Reporting on learning is continuous and transparent. All results are shared with students, teachers and administrators online and parents can access them through our parent portal. We require teachers to update the online gradebooks approximately every four weeks with grades for academic achievement as well as for effort. Students at risk receive an email from their teachers within four weeks of the beginning of each semester with an invitation to meet with them. Access to shared data on student learning is vital to our success and to the RtI process described below. 

2. Creating systems of intervention to provide students with additional time and support for learning.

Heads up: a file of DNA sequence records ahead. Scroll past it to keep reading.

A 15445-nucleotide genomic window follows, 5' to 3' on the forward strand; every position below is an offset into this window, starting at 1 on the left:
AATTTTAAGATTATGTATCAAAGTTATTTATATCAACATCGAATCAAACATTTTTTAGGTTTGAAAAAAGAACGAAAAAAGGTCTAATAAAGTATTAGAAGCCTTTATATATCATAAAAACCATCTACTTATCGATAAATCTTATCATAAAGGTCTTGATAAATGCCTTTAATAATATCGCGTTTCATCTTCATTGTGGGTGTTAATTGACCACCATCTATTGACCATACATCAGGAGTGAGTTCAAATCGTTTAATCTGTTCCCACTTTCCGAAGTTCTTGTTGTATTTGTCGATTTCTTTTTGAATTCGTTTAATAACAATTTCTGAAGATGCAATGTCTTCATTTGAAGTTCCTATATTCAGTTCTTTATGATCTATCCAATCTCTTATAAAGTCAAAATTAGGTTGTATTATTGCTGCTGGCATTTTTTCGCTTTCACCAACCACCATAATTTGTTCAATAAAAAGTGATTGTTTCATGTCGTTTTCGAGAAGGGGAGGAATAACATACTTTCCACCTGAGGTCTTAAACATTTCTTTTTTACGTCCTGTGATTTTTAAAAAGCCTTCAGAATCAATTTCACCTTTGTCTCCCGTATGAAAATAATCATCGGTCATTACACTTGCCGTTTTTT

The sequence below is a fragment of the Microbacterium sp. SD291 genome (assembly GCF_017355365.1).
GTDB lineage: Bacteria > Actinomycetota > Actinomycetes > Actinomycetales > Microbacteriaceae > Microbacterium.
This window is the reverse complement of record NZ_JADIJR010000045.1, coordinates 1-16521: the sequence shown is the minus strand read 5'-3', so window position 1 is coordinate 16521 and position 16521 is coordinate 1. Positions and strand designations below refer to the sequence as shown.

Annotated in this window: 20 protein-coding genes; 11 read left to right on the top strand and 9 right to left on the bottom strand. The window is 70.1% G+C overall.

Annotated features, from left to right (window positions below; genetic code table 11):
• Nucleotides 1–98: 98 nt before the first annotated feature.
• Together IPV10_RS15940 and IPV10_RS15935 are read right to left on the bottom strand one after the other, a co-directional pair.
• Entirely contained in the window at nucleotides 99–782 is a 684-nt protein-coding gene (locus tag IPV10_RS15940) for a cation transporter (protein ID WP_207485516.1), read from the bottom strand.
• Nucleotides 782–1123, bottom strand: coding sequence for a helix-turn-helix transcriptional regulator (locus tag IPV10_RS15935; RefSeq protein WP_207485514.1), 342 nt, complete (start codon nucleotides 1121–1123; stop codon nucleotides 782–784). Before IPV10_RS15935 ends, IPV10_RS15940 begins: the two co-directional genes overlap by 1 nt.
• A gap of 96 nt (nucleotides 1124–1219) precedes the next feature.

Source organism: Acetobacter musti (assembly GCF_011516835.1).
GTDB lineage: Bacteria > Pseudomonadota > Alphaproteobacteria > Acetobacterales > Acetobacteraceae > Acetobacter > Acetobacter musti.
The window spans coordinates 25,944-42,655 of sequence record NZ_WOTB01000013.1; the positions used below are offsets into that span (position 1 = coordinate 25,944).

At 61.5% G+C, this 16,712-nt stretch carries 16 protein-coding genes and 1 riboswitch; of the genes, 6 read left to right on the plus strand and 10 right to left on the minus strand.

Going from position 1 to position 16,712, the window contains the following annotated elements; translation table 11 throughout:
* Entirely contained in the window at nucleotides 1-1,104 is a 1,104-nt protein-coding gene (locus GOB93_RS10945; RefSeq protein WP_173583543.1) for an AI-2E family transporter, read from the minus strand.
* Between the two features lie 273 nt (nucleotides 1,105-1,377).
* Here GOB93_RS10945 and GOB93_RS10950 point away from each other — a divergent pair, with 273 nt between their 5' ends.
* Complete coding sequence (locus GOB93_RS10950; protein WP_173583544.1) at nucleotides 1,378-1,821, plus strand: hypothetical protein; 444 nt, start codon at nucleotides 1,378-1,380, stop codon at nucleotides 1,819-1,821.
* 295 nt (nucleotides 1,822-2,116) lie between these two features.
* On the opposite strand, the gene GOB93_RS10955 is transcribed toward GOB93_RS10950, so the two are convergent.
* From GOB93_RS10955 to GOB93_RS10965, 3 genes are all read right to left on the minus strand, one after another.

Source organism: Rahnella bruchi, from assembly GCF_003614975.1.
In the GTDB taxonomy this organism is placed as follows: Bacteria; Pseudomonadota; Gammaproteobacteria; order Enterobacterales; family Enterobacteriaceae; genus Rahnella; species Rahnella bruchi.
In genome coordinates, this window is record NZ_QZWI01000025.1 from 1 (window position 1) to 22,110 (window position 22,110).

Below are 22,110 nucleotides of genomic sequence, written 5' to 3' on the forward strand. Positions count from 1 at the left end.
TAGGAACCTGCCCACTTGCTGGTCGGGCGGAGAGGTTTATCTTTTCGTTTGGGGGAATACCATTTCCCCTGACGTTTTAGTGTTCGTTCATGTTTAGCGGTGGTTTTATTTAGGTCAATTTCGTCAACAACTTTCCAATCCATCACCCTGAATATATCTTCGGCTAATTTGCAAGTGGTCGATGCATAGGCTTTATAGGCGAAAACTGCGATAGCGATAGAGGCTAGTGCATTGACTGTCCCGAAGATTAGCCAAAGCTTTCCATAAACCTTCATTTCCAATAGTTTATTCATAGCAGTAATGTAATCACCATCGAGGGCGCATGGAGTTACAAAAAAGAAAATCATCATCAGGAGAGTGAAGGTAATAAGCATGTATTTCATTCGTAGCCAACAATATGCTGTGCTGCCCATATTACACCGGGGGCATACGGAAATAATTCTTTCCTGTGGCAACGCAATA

Each Monday, counselors or teachers identify and refer students who are in need of academic support or extended challenges (whether based on PLC question 3 or 4) to the High School Principal (for grades 11 and 12) and to the Deputy Principal (for grades 9 and 10). On Tuesday, we decide which students to prioritize and we select them as our “students of wonder”; they will be the focus of our Friday morning  Supporting Student Success (SSS) meetings. Well in advance of the meetings, each Tuesday, we inform the students’ teachers, invite them to the meetings, and ask them to complete our SSS form. The form includes information on academic achievement, effort, and attendance and information. Teachers add in vital information on students current successes and challenges, effective strategies, and suggestions. During the meetings, in order to make the best use of our time and to focus on the right work, we follow a rigorously structured protocol. Based on the evidence in the form and on teacher feedback, we brainstorm interventions and assign tasks to ensure that we take collective responsibility for student learning.  Each meeting culminates in action plans detailing interventions for each student and follow up as part of our RtI process. The Principal and Deputy Principal follow up on the interventions, which may include Tier One strategies, parent meetings, counselling, etc. The meetings take place on Friday mornings between 7:45 and 8:40 am. We can meet on four students per week within this time period. Three years ago I changed the schedule to allow for a late start for students - each Friday they come to school one hour later. They often come to campus to play on the courts, hang out and have breakfast, study in the library. Student Council and NHS choose to meet at that time as well. These are all student-led activities and involve no teachers so that we can have conflict-free time during the school day for our SSS meetings. Some students elect to sleep in a little bit. For our sleep-starved teens, I see that as a boon. We also serve pastries and coffee in the HS Office on Friday mornings for our hardworking people. This initiative has yielded positive benefits for both students and staff in terms of morale and a positive school culture. It is a great way to start a Friday; now, the practice has become routinized to the point that it would be nearly impossible to do away with it.